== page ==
There have been many particular just war theories, but insofar as they hang together with sufficient commonalty, they all belong to just war tradition. At the same time, though, a tradition needs sufficient commonalty, a coherence of basic conceptions and agreements as to meaning and purpose. In this, a moral tradition like that of just war is like language: speakers may differ broadly as to vocabulary, pronunciation, syntax, intonation, and all the other features that make it possible to speak, say, of British English and American English while recognizing both as English. Yet at some point a local version of a language may become so different, so unintelligible to persons from different localities that it has to be recognized as a different language, as in the evolution of distinct Romance languages from a common Latin source. I
This is why I’ll be at pains to speak of just war tradition, rather than just war theory. The tradition is made up of various theories held together by sufficient “family resemblance” as to be intelligibly related. The theory from which I position myself—and this series—within the wider just war tradition will be that of Christian realism. The overview I have presented above, roughly, follows the contours of the Christian realist mode of just war thinking. Longtime readers of Providence might think this focus on Christian realism means, therefore, that what I will expound will be Niebuhrian. This is not quite right. As careful longtime readers of Providence know, I have my beefs with Niebuhr’s brand of realism. I’ll expand on this, too, in a future essay. Hint: I don’t think it’s theologically realistic. But I will show why that matters.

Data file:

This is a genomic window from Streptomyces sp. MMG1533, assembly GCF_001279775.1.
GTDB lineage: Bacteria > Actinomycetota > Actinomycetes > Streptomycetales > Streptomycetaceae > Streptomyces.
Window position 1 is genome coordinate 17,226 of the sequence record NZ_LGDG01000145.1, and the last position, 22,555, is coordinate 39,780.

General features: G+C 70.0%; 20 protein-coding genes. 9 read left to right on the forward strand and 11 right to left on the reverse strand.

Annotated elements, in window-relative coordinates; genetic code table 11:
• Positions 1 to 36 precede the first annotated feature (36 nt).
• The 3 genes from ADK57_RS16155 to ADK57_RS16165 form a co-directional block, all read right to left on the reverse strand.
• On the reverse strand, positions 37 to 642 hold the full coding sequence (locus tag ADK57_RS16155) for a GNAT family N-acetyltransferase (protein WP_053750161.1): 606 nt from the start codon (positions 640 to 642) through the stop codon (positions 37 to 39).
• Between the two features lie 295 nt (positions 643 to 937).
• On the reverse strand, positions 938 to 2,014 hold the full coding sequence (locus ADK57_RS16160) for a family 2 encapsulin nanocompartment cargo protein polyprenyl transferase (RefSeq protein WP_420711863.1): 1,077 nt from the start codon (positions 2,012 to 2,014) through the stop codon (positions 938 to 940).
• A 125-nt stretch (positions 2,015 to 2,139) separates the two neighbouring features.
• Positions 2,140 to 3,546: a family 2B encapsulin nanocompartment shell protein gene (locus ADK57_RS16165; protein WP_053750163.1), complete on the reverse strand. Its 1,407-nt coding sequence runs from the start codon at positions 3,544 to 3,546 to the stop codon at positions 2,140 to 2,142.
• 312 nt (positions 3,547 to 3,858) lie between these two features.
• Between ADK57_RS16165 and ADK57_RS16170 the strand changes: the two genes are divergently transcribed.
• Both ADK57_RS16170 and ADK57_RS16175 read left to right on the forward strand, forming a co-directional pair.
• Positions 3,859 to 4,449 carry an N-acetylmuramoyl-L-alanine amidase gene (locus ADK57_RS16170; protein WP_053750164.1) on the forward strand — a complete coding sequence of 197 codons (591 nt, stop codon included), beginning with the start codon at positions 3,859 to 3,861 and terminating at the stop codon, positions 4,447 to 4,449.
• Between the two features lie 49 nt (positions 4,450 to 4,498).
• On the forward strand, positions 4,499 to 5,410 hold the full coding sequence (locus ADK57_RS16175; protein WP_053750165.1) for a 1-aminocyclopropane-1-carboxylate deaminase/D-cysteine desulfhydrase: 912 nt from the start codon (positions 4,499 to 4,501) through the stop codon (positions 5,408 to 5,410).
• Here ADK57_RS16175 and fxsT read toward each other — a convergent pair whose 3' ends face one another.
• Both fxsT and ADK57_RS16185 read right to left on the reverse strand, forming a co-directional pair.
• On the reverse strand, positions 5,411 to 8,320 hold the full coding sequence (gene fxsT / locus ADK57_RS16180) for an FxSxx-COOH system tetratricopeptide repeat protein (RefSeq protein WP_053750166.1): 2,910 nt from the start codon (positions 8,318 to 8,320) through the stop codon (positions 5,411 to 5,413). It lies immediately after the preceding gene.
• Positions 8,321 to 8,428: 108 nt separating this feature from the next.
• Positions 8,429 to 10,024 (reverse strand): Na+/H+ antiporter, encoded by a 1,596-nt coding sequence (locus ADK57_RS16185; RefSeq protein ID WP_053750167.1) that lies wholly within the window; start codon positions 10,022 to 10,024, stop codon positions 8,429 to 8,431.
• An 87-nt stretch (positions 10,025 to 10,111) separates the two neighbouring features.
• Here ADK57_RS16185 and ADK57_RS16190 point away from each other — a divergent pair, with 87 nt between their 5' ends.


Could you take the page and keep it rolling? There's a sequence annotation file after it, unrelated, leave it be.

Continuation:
Next time, I will explore just war’s basic moral logic.
Further Historical Reading:
See also my chapter on “Just War” in Protestant Social Teaching